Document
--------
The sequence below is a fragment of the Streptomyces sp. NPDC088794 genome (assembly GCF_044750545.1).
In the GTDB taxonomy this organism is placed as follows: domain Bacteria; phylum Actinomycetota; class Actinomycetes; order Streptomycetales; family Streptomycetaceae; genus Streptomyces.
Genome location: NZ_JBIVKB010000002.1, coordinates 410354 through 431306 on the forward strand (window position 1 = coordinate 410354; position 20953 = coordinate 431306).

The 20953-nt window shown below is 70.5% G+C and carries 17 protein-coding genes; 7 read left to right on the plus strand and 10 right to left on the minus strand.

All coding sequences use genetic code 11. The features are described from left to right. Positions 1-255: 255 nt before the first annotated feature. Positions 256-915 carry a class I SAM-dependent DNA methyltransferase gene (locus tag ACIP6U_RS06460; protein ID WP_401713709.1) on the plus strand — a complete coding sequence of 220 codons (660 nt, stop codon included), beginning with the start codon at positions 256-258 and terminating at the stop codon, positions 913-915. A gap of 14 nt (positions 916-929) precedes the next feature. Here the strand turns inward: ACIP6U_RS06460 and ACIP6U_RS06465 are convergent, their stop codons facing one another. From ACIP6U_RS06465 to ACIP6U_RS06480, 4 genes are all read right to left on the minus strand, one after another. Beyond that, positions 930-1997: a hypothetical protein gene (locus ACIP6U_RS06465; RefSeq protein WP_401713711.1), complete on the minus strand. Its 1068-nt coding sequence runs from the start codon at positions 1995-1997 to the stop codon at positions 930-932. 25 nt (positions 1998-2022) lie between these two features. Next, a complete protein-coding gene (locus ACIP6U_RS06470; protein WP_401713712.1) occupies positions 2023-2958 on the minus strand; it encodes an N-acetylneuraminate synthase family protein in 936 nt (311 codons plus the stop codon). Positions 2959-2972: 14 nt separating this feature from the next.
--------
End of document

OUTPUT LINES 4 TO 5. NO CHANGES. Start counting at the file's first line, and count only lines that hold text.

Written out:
The 20953-nt window shown below is 70.5% G+C and carries 17 protein-coding genes; 7 read left to right on the plus strand and 10 right to left on the minus strand.

All coding sequences use genetic code 11. The features are described from left to right. Positions 1-255: 255 nt before the first annotated feature. Positions 256-915 carry a class I SAM-dependent DNA methyltransferase gene (locus tag ACIP6U_RS06460; protein ID WP_401713709.1) on the plus strand — a complete coding sequence of 220 codons (660 nt, stop codon included), beginning with the start codon at positions 256-258 and terminating at the stop codon, positions 913-915. A gap of 14 nt (positions 916-929) precedes the next feature. Here the strand turns inward: ACIP6U_RS06460 and ACIP6U_RS06465 are convergent, their stop codons facing one another. From ACIP6U_RS06465 to ACIP6U_RS06480, 4 genes are all read right to left on the minus strand, one after another. Beyond that, positions 930-1997: a hypothetical protein gene (locus ACIP6U_RS06465; RefSeq protein WP_401713711.1), complete on the minus strand. Its 1068-nt coding sequence runs from the start codon at positions 1995-1997 to the stop codon at positions 930-932. 25 nt (positions 1998-2022) lie between these two features. Next, a complete protein-coding gene (locus ACIP6U_RS06470; protein WP_401713712.1) occupies positions 2023-2958 on the minus strand; it encodes an N-acetylneuraminate synthase family protein in 936 nt (311 codons plus the stop codon). Positions 2959-2972: 14 nt separating this feature from the next.